The King of Pro Bono

Pro bono work gives Blum the chance to get out of the office and into the courtroom

Published in 2005 Texas Rising Stars magazine

By Ross Pfund on June 21, 2005

Jonathan Blum can still remember his first pro bono case. “When I started work in 2000, there really wasn’t a program at my firm,” Dallas’ Weil, Gotshal & Manges, he says. “We just had a pro bono partner that coordinated [activities] at a clinic in West Alice. I volunteered there, then started going on my own to the clinic. The West Alice community is predominantly Hispanic, and I speak Spanish, so it was a good fit. It’s an advice-only clinic, but you can take cases later if you want.

“My first case was a property dispute related to a divorce proceeding. [My client] defaulted on her divorce, but she was only served in English. She got letters, didn’t know what they meant, and ignored them, then had to vacate her property based on the divorce decree.”
The case was like nothing Blum had ever dealt with before. “It was overwhelming for me. I’m not a litigator — I usually take on corporate transactions,” he says. “I never see the inside of a courtroom, and now I’m arguing a hearing with an attorney on the other side.” But Blum stuck with it and ended up settling the case. “It was a little scary,” he says, “but it was a great learning experience and an opportunity to help someone with no chance otherwise.”
He may have felt overwhelmed at first, but Blum soon became a pro bono pro. He has since helped a woman adopt her granddaughter and has helped a woman get a divorce in order to remarry, among many other accomplishments. It’s a path that has led Blum to the 2004 Pro Bono Lawyer of the Year award presented by the Dallas Volunteer Attorney Program (DVAP).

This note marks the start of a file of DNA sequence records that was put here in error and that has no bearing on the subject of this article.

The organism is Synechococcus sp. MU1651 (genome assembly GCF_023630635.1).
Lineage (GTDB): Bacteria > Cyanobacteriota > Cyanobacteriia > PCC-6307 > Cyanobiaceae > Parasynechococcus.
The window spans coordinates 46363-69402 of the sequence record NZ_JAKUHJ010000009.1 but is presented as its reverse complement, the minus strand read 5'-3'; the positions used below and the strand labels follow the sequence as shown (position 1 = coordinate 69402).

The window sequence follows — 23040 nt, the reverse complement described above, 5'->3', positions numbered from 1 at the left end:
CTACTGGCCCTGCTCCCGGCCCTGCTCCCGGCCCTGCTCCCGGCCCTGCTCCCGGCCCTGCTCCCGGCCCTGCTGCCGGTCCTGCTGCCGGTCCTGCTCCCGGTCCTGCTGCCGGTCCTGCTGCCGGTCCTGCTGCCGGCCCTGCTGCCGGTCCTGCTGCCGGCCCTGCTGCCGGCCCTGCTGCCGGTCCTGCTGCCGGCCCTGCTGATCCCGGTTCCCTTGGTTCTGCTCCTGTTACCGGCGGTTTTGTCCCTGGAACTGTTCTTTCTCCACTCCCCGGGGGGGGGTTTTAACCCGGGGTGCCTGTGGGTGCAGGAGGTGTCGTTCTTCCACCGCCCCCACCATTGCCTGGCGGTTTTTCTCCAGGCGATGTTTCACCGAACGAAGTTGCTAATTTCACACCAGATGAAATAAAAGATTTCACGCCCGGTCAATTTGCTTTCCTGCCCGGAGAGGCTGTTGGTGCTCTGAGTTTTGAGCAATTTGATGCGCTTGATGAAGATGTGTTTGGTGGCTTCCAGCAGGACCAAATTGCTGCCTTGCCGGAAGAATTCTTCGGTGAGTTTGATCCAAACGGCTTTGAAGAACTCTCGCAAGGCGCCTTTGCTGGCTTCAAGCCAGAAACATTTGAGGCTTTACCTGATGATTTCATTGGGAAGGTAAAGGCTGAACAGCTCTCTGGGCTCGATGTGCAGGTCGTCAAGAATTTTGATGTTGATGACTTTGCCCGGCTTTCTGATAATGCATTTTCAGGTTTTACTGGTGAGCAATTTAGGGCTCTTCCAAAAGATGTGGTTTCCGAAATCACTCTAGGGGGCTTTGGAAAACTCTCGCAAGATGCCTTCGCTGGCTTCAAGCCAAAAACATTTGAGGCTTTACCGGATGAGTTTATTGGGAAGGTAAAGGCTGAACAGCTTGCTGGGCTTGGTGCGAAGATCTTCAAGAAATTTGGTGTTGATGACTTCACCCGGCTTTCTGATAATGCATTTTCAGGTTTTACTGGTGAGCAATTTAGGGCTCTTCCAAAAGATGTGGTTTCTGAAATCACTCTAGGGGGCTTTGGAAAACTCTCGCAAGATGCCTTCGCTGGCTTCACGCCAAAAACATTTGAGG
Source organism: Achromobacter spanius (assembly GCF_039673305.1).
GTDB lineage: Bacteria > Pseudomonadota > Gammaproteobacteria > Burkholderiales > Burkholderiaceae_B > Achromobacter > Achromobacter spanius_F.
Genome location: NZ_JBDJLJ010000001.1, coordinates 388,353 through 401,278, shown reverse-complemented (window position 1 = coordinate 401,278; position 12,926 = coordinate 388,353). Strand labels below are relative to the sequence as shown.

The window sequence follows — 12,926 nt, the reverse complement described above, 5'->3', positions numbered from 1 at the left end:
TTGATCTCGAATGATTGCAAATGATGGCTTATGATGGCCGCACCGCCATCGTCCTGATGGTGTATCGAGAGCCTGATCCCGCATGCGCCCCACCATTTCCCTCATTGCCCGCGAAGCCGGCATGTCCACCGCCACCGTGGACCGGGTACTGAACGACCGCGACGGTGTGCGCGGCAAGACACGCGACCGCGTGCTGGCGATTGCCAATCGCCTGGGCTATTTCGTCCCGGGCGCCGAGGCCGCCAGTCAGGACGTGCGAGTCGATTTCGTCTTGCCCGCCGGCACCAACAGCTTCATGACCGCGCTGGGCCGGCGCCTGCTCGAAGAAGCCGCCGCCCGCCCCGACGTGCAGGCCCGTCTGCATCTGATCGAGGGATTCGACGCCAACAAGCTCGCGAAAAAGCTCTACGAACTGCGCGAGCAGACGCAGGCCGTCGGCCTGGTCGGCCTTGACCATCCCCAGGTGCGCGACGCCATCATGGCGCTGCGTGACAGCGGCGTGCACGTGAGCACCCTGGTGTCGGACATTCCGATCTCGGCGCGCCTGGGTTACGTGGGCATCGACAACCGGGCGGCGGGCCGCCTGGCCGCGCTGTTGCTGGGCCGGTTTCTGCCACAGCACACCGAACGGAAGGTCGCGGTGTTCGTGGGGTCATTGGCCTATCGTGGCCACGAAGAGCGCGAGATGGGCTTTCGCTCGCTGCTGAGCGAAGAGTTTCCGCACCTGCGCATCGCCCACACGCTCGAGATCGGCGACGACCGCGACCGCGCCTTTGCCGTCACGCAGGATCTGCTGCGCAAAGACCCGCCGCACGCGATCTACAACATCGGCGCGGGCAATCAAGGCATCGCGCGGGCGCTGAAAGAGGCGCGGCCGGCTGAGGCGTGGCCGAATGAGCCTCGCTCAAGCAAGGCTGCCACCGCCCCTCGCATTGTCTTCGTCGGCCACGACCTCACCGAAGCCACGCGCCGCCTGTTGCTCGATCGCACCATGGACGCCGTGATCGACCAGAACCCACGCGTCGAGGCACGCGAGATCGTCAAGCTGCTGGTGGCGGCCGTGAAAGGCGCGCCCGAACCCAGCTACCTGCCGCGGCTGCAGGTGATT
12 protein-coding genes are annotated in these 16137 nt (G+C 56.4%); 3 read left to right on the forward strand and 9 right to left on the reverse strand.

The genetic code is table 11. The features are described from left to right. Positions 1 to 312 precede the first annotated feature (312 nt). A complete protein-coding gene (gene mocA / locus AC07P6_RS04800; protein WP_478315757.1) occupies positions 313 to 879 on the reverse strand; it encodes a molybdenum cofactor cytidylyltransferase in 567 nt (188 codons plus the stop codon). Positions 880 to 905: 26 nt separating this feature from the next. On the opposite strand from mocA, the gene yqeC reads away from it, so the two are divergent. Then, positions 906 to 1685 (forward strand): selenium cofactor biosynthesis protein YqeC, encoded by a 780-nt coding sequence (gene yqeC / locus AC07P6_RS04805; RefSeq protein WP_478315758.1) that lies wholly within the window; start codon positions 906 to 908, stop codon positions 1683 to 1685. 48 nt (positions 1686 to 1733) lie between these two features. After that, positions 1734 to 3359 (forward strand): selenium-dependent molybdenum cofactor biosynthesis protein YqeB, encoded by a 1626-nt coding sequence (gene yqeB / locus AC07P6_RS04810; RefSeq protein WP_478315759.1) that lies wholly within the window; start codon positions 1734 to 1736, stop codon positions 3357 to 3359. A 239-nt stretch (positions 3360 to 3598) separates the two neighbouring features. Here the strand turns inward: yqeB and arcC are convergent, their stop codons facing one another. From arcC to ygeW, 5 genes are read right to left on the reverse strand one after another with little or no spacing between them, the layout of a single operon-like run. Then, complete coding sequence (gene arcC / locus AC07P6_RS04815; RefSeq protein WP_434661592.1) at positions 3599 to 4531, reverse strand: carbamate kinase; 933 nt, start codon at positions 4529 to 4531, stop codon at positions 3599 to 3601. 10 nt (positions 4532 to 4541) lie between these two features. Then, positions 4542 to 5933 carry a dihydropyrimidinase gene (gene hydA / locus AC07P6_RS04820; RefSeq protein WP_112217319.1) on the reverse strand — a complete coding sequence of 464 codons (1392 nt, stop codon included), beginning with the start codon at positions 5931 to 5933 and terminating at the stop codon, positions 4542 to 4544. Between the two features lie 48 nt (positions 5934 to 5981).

Blum says that most lawyers would do more pro bono work if the process were made more accessible. “It’s not that people don’t want to help,” he says. “A big part is just getting them over the hump.”
To that end, Blum has been instrumental in his firm’s pro bono program and in the pro bono community. He helped bring the DVAP into his firm to do what he calls an adoption clinic, in which attorneys take a CLE course on adoption law, and can choose to take on a case immediately after completing the course. Blum has also helped in facilitating mentors for attorneys who choose to take on pro bono cases, which he says are about 80 percent family law. “You find a way to take down the barriers to why attorneys haven’t done pro bono in the past,” Blum says. “With an in-house clinic, you don’t have to leave the office, you learn how to do it, and you can take a case right away.
“I think lawyers have a duty,” he says. “We have access to a system that everyone at some point has to deal with, and we have an obligation to help people who don’t normally have access to it.
“You want to be able to give back to your community. Some people donate money. Some donate time. Luckily, I have a skill that’s useful to people.”

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